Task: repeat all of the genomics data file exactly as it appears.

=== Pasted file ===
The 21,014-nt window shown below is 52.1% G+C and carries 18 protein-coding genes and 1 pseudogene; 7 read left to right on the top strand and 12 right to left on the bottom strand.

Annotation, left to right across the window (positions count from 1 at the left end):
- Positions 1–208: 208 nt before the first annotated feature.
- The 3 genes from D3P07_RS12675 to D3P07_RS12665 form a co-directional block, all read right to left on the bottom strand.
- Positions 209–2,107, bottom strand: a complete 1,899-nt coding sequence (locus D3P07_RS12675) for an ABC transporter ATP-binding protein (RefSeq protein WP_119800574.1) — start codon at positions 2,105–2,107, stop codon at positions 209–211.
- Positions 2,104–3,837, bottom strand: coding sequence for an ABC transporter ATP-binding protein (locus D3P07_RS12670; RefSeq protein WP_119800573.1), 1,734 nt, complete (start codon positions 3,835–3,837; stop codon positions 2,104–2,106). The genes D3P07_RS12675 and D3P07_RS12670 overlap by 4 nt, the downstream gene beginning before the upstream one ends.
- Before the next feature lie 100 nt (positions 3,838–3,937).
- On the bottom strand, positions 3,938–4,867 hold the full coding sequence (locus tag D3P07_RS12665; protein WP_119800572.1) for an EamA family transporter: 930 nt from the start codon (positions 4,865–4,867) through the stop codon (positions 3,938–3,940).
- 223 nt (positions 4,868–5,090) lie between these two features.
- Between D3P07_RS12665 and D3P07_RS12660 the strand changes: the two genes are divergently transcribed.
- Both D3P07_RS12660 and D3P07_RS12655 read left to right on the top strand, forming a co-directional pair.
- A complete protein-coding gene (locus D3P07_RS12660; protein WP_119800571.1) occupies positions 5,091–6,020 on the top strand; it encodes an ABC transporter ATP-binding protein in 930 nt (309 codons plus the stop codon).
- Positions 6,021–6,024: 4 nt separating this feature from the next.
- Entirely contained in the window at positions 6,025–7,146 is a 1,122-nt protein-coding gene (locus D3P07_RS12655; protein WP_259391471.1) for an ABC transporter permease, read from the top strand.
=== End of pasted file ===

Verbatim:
The 21,014-nt window shown below is 52.1% G+C and carries 18 protein-coding genes and 1 pseudogene; 7 read left to right on the top strand and 12 right to left on the bottom strand.

Annotation, left to right across the window (positions count from 1 at the left end):
- Positions 1–208: 208 nt before the first annotated feature.
- The 3 genes from D3P07_RS12675 to D3P07_RS12665 form a co-directional block, all read right to left on the bottom strand.
- Positions 209–2,107, bottom strand: a complete 1,899-nt coding sequence (locus D3P07_RS12675) for an ABC transporter ATP-binding protein (RefSeq protein WP_119800574.1) — start codon at positions 2,105–2,107, stop codon at positions 209–211.
- Positions 2,104–3,837, bottom strand: coding sequence for an ABC transporter ATP-binding protein (locus D3P07_RS12670; RefSeq protein WP_119800573.1), 1,734 nt, complete (start codon positions 3,835–3,837; stop codon positions 2,104–2,106). The genes D3P07_RS12675 and D3P07_RS12670 overlap by 4 nt, the downstream gene beginning before the upstream one ends.
- Before the next feature lie 100 nt (positions 3,838–3,937).
- On the bottom strand, positions 3,938–4,867 hold the full coding sequence (locus tag D3P07_RS12665; protein WP_119800572.1) for an EamA family transporter: 930 nt from the start codon (positions 4,865–4,867) through the stop codon (positions 3,938–3,940).
- 223 nt (positions 4,868–5,090) lie between these two features.
- Between D3P07_RS12665 and D3P07_RS12660 the strand changes: the two genes are divergently transcribed.
- Both D3P07_RS12660 and D3P07_RS12655 read left to right on the top strand, forming a co-directional pair.
- A complete protein-coding gene (locus D3P07_RS12660; protein WP_119800571.1) occupies positions 5,091–6,020 on the top strand; it encodes an ABC transporter ATP-binding protein in 930 nt (309 codons plus the stop codon).
- Positions 6,021–6,024: 4 nt separating this feature from the next.
- Entirely contained in the window at positions 6,025–7,146 is a 1,122-nt protein-coding gene (locus D3P07_RS12655; protein WP_259391471.1) for an ABC transporter permease, read from the top strand.